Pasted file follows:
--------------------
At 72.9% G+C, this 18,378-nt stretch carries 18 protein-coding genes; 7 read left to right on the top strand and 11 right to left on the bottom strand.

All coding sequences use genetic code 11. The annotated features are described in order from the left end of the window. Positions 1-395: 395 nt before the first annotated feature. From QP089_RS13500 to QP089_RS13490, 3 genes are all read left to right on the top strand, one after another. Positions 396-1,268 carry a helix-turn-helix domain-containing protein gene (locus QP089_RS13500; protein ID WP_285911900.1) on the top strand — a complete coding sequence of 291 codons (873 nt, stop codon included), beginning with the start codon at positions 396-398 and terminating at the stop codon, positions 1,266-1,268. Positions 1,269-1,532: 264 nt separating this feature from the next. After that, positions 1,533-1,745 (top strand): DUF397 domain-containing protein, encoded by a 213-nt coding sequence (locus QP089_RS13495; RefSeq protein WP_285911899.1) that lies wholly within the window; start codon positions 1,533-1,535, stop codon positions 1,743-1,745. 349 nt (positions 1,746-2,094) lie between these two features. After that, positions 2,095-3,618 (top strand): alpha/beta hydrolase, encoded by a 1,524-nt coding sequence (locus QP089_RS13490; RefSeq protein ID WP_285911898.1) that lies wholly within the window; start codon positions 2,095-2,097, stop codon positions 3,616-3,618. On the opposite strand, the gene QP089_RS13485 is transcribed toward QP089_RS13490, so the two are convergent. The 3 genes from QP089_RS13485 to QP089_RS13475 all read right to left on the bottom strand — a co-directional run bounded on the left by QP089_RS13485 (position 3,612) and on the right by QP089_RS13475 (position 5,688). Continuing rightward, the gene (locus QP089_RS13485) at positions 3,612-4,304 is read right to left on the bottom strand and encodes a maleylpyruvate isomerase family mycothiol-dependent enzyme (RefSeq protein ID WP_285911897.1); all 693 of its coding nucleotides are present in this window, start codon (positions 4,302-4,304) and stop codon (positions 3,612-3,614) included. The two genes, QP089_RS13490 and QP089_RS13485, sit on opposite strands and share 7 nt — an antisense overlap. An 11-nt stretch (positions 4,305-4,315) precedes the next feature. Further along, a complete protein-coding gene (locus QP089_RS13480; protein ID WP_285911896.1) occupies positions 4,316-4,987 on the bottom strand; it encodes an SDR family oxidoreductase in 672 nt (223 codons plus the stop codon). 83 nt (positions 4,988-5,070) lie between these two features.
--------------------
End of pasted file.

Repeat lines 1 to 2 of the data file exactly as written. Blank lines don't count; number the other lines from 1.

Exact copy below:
At 72.9% G+C, this 18,378-nt stretch carries 18 protein-coding genes; 7 read left to right on the top strand and 11 right to left on the bottom strand.

All coding sequences use genetic code 11. The annotated features are described in order from the left end of the window. Positions 1-395: 395 nt before the first annotated feature. From QP089_RS13500 to QP089_RS13490, 3 genes are all read left to right on the top strand, one after another. Positions 396-1,268 carry a helix-turn-helix domain-containing protein gene (locus QP089_RS13500; protein ID WP_285911900.1) on the top strand — a complete coding sequence of 291 codons (873 nt, stop codon included), beginning with the start codon at positions 396-398 and terminating at the stop codon, positions 1,266-1,268. Positions 1,269-1,532: 264 nt separating this feature from the next. After that, positions 1,533-1,745 (top strand): DUF397 domain-containing protein, encoded by a 213-nt coding sequence (locus QP089_RS13495; RefSeq protein WP_285911899.1) that lies wholly within the window; start codon positions 1,533-1,535, stop codon positions 1,743-1,745. 349 nt (positions 1,746-2,094) lie between these two features. After that, positions 2,095-3,618 (top strand): alpha/beta hydrolase, encoded by a 1,524-nt coding sequence (locus QP089_RS13490; RefSeq protein ID WP_285911898.1) that lies wholly within the window; start codon positions 2,095-2,097, stop codon positions 3,616-3,618. On the opposite strand, the gene QP089_RS13485 is transcribed toward QP089_RS13490, so the two are convergent. The 3 genes from QP089_RS13485 to QP089_RS13475 all read right to left on the bottom strand — a co-directional run bounded on the left by QP089_RS13485 (position 3,612) and on the right by QP089_RS13475 (position 5,688). Continuing rightward, the gene (locus QP089_RS13485) at positions 3,612-4,304 is read right to left on the bottom strand and encodes a maleylpyruvate isomerase family mycothiol-dependent enzyme (RefSeq protein ID WP_285911897.1); all 693 of its coding nucleotides are present in this window, start codon (positions 4,302-4,304) and stop codon (positions 3,612-3,614) included. The two genes, QP089_RS13490 and QP089_RS13485, sit on opposite strands and share 7 nt — an antisense overlap. An 11-nt stretch (positions 4,305-4,315) precedes the next feature. Further along, a complete protein-coding gene (locus QP089_RS13480; protein ID WP_285911896.1) occupies positions 4,316-4,987 on the bottom strand; it encodes an SDR family oxidoreductase in 672 nt (223 codons plus the stop codon). 83 nt (positions 4,988-5,070) lie between these two features.